Encouraging a Speak Up Culture

Publication type: Good practice guide
09 November 2017

Tags: Speak Up, Supportive Environment

This Good Practice Guide looks at practical ways that organisations can encourage a Speak Up culture by establishing a procedure for employees that gives employees the confidence to raise concerns about anything they find unsafe, unethical or unlawful. It examines the investigation process and looks at some ways which organisations can increase confidence in the process.

Speed read

This Guide is divided into six chapters:

Chapter 1 looks at the business and regulatory case for establishing a Speak Up procedure and developing an open culture.

Chapter 2 identifies the features of an effective Speak Up policy, with information from a survey of IBE subscriber companies on how they manage their respective programmes.

Chapter 3 looks at ways to make the Speak Up policy Summary effective by creating a Speak Up culture and provides examples of communicating and training.

Chapter 4 provides practical advice on how to embed the policy, from handling a call, to logging a report. It also provides information on how to monitor ‘informal’ reports through line management.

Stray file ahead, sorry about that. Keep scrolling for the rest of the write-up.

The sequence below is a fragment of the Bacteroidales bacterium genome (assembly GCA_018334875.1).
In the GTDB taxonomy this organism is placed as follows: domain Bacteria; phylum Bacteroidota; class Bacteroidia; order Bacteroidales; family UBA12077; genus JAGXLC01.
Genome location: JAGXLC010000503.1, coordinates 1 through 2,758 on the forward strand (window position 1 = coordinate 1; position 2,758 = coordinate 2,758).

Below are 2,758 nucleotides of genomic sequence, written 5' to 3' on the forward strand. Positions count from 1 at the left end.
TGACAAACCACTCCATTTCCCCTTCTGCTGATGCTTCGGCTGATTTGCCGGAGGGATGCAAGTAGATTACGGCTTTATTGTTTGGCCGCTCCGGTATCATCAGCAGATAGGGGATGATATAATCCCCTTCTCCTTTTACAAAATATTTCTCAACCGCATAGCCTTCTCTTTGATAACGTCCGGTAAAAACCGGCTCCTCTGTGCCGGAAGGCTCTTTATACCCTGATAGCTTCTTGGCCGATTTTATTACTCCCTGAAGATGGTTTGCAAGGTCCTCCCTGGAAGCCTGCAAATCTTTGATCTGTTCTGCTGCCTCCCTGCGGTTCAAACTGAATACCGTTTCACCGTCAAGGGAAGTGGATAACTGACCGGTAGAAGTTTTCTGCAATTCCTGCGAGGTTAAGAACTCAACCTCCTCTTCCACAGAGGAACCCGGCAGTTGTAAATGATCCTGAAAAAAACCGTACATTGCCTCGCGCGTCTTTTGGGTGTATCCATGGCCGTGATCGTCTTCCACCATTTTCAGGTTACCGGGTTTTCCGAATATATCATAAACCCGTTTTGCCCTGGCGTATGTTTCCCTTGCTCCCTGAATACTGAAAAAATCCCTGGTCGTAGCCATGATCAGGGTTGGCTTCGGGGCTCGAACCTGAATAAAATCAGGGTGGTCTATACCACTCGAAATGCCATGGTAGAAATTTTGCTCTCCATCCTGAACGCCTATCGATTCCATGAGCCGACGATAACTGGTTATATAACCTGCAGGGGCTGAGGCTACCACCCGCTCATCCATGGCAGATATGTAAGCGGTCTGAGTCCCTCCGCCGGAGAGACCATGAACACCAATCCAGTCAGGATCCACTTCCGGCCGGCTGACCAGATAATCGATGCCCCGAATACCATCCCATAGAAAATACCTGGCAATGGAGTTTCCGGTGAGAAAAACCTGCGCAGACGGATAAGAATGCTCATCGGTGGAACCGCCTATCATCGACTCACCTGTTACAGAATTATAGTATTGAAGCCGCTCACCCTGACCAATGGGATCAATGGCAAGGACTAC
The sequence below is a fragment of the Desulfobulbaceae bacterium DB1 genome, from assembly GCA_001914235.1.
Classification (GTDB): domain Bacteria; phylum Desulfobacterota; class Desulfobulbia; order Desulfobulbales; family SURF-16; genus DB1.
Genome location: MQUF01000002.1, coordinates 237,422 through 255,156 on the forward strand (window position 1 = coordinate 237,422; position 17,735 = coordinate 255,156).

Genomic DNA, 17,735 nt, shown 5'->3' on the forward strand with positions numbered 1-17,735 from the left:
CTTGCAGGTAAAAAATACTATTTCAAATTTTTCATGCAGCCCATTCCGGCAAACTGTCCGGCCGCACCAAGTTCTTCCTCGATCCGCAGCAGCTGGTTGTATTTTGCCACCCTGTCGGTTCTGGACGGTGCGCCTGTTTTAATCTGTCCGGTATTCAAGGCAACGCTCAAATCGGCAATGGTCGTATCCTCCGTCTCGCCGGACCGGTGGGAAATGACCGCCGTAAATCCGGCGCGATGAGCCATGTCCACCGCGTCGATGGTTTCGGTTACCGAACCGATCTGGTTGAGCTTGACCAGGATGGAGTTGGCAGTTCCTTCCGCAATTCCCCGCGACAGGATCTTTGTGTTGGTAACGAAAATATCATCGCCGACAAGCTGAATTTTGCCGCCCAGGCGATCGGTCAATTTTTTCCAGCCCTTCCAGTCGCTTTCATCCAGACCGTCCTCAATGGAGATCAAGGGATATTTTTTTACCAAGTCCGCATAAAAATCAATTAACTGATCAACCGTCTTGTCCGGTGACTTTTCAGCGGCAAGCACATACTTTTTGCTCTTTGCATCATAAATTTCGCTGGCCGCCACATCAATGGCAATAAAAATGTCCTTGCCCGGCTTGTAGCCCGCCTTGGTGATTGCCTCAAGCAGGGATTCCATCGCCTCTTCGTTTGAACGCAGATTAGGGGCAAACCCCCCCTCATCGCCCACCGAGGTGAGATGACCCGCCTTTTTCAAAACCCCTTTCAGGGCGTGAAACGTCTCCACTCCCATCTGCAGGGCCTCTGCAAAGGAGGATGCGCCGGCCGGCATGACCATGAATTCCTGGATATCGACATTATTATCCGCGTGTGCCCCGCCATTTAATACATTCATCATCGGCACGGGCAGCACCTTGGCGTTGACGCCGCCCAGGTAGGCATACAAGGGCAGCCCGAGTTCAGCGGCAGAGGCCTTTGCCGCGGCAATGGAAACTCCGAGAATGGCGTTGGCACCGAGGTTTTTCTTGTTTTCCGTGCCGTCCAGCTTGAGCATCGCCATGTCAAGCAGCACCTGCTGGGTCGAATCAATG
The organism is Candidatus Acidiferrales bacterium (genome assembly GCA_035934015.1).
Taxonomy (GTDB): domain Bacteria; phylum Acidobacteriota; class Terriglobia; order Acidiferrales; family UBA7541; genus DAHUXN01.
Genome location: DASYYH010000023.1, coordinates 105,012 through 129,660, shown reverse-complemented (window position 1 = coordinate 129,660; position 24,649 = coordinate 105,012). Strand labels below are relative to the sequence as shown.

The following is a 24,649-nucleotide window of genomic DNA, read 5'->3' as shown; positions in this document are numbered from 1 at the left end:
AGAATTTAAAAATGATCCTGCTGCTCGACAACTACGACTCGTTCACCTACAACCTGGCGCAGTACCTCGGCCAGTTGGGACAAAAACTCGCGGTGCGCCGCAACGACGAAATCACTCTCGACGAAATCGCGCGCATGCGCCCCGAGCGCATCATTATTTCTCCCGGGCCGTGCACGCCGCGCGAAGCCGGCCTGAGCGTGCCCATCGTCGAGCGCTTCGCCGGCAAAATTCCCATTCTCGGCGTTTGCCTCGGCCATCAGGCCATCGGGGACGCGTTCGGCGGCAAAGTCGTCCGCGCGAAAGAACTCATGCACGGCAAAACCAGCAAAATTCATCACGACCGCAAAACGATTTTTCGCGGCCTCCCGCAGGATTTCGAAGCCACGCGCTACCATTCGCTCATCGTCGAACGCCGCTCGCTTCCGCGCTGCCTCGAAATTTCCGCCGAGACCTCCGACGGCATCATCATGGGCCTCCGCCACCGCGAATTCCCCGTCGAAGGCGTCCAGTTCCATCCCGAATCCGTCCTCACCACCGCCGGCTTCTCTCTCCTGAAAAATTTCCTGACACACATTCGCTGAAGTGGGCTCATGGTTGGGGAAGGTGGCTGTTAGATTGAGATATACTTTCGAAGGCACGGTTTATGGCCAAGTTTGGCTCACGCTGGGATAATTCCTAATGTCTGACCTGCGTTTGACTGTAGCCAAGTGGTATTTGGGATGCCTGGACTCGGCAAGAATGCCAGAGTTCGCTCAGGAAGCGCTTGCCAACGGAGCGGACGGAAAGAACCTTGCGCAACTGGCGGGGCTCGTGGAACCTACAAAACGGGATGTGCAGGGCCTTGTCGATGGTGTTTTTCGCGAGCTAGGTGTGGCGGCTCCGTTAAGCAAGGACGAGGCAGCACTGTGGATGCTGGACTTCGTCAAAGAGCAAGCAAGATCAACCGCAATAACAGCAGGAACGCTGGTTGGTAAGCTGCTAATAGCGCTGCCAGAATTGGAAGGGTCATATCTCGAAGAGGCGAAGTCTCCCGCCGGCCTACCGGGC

Chapter 5 looks in more detail at investigations: how they are conducted and ways to preserve confidence in the Speak Up process.

Chapter 6 covers monitoring and reporting to the board, as well as reviewing the effectiveness of the Speak Up procedure

The freedom to raise concerns without fear of retaliation is a core component of a supportive ethical business culture – one where employees are confident they will be supported to ‘do the right thing’.

Encouraging staff to raise concerns is just one step along the route to developing an open culture. Listening to those concerns, investigating them and acting upon the information received are essential. If companies do not support their employees in this way, they risk a concern becoming a crisis.

This Good Practice Guide looks at practical ways that organisations can encourage a Speak Up culture by establishing a procedure for employees that gives employees the confidence to raise concerns about anything they find unsafe, unethical or unlawful. It examines the investigation process and looks at some ways which organisations can increase confidence in the process.

Drawing on interviews with IBE subscribers, this Guide shares examples how successful organisations implement their Speak Up process and investigations.

This Guide will help all those given the responsibility for implementing a Speak Up procedure, and encouraging an open culture, in particular:

  • Ethics and Compliance practitioners
  • Human Resources, Internal Audit, Risk, Corporate Security professionals and Company Secretaries
  • Board members and senior leadership
Encouraging a Speak Up Culture

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Encouraging a Speak Up Culture
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